I used to use the question, “How do you eat an elephant?” quite a bit, but found kids just gave me funny looks…they didn’t seem to like the idea of an elephant being a meal, even in an analogical sense. It definitely wasn’t my original question; the internet attributes it to Desmond Tutu, but an ancient Chinese proverb about a journey beginning with a single step, is along the same lines.
The answer to the elephant is simple: one bite at a time.
Same with the journey. You aren’t going anywhere without that first step, and you aren’t going anywhere far except by taking one step at a time.
So now when I’m looking at a brick of text that a student has written, I tend to go with “You don’t eat a steak in one bite, do you? Let’s break that up into smaller pieces.” It seems to be more palatable to them. (lolololol.)
When I run, I sometimes find myself having gone too far and then know I have a looooong way back. It’s generally too embarrassing to call kid #2 to come get me with a vehicle, although that has happened before, so I try to persevere and think of it in smaller pieces. Just run to that next approach. To the corner. Turn the corner. Past the slough. To the next approach. Home.
Last year, we read Terry Fox’s story through the novel “Run” and I was reminded that this is how Terry viewed his journey. He knew he was going to run a marathon each day, but didn’t think of it as a whole. He just ran to the top of one hill to the next, setting small running goals that would add up to over 40km each day. A true growth mindset.
Today, I had to split wood for winter. We heat our house with a wood-burning fireplace, so the task is an inevitability of fall unless we want to freeze when winter comes! When I looked at the pile this morning, it seemed insurmountable. I knew it was going to take HOURS and HOURS.
And it did.
But I set smaller targets to get through. I’d count out a certain number of logs, then split them and take a break. I’d pile them into the wood shed until I had a wall covered, and then take a break. I set an alarm on my phone so that every hour I (you guessed it) I took a break. Lol. It might sound like I had a lot of breaks, but I also split and stacked wood for ten hours. My best guess is over 1700 pieces - I’m going to really feel it tomorrow - but that insurmountable pile of logs slowly and then completely disappeared.
Had I fixated on the immensity of the task and the size of the pile, in particular how long it was going to take me, I’m not sure I would have accomplished as much…especially knowing in hindsight that it would be the entire day! The work didn’t change, but by thinking about it in a manageable sense, my attitude toward it made it possible.
As educators, we are familiar with SMART goal setting. We take a task or problem, and word it so that it is SPECIFIC. By visualizing a clear and precise goal, it becomes achievable.
The goal also has to be MEASURABLE, although not necessarily numerical. In our school division, we are asked, “How do we know?” and I use it often with students. How do we know this is narrative writing? How do we know that the character is desperate? How do we know our goal is effective?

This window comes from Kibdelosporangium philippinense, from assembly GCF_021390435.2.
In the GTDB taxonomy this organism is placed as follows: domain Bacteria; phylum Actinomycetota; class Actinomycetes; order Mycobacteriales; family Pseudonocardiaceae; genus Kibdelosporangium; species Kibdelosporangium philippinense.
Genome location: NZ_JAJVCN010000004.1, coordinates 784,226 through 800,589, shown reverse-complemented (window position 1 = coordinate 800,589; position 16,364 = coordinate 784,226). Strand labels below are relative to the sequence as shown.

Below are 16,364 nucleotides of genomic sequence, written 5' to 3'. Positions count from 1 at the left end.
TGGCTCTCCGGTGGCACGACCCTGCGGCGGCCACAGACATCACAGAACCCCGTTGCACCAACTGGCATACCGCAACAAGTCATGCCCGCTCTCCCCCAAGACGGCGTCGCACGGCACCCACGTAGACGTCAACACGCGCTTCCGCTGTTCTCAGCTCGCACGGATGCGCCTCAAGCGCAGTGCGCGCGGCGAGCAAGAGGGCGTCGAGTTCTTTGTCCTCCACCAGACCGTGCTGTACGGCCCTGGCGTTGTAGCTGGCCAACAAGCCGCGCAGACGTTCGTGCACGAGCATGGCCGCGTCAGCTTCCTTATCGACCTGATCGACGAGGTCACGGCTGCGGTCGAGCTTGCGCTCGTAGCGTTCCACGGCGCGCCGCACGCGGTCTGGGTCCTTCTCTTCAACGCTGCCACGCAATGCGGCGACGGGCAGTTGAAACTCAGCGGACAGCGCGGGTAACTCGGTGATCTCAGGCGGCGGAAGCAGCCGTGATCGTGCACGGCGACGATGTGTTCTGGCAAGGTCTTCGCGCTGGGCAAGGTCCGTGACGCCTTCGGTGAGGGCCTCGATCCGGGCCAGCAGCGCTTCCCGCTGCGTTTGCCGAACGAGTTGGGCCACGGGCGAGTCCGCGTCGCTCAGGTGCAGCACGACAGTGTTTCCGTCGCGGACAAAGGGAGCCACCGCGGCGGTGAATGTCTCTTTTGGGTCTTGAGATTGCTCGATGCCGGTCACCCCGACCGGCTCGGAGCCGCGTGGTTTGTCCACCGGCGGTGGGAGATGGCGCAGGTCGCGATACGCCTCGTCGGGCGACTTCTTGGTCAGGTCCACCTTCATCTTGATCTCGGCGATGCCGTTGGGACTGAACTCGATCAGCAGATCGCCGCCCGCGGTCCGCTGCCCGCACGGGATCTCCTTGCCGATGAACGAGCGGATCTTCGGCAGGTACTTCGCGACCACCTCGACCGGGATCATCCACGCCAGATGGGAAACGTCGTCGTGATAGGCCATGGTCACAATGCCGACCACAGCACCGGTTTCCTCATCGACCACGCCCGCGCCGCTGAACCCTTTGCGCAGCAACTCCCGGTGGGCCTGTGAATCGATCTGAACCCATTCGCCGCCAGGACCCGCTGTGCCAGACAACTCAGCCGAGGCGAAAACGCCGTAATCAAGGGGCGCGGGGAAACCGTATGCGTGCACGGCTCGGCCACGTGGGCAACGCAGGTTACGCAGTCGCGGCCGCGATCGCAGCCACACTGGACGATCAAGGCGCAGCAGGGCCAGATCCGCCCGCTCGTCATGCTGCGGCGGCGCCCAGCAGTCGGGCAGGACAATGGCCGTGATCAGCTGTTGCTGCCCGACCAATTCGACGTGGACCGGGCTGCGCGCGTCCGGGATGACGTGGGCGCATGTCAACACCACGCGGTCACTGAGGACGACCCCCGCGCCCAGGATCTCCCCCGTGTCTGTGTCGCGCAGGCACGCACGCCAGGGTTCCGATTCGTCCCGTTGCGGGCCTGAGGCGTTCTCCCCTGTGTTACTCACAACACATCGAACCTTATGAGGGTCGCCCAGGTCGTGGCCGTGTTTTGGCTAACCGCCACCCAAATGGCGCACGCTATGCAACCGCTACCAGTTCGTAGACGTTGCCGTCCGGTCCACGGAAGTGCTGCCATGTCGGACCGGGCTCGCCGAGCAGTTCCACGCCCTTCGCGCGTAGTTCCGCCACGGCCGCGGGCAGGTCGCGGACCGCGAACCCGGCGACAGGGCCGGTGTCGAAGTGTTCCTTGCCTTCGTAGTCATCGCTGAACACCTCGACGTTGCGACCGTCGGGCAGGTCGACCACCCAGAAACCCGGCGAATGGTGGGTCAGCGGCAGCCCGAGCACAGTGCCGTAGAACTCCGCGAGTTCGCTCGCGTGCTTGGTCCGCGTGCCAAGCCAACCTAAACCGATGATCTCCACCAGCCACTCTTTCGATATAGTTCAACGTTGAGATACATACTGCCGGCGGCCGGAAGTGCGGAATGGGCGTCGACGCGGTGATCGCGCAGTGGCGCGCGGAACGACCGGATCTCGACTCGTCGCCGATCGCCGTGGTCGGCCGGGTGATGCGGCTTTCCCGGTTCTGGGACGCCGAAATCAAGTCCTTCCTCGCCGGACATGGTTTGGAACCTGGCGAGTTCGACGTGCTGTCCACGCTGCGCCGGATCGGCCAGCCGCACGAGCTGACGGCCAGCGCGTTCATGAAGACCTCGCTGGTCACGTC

The ‘A’ in the SMART goal is ATTAINABLE. This is the one that I sometimes have difficulty with. If it is easily accomplished, perhaps it wasn’t the correct goal in the first place. Yet, if I have set an unrealistic and unattainable goal, I may find the whole process frustrating and give up. It’s a delicate balance!
The goal also has to be RELEVANT and to me, this might be the most important aspect of a SMART goal/task, especially with students. If there isn’t a compelling reason or authentic aspect to what we are doing, we risk student disengagement, and end up with compliance and hoop-jumping from our kids…and that’s not learning.
The last aspect is TIME-BOUND. I haven’t ran in a month. I haven’t been to the gym in even longer. I talk about starting up again but it’s in vague terms and very noncommittal. There are many excuses why: mostly it’s just been crazy busy! But thankfully I have someone who is very persistent, and we are hammering out our commitment to get back at it….and that includes a specific time aspect. (November 13, I promise!)
This fall, we did more visual goal setting as a staff. These are tied into our personal ‘passion projects’ and I have chosen to work on deepening relationships between our school and our elementary neighbors and community. It isn’t written as a SMART goal per se, but our planning definitely follows the same format. Getting it narrowed down and worded the way I liked it was just as agonizing as the first goal setting we did, but it is posted on my door and I am excited with the initial progress that is happening. (#teachernerd)
When working with kids, it’s so important to remember, and be cognizant about the fact, that they are easily overwhelmed by large tasks. This is why we look at writing as a process: the final product is just one part; why we ‘chunk’ tasks, just like Terry did with his daily run; why we use a ‘whole-part-whole’ strategy, introducing an idea and then scaffolding/working through its parts to have a stronger understanding of the ‘whole’ (and the context of the parts) when we get there.
It’s why each piece of writing, like this one, starts with an idea. Then a word. Then a sentence. And a paragraph. And another.
And a finish.
(Sometimes, it's even a good one.)
As you start your journey this week, remember it’s just a series of single steps…direct to the coffee pot….and straight through to Friday.
Oh, and everyone is welcome.
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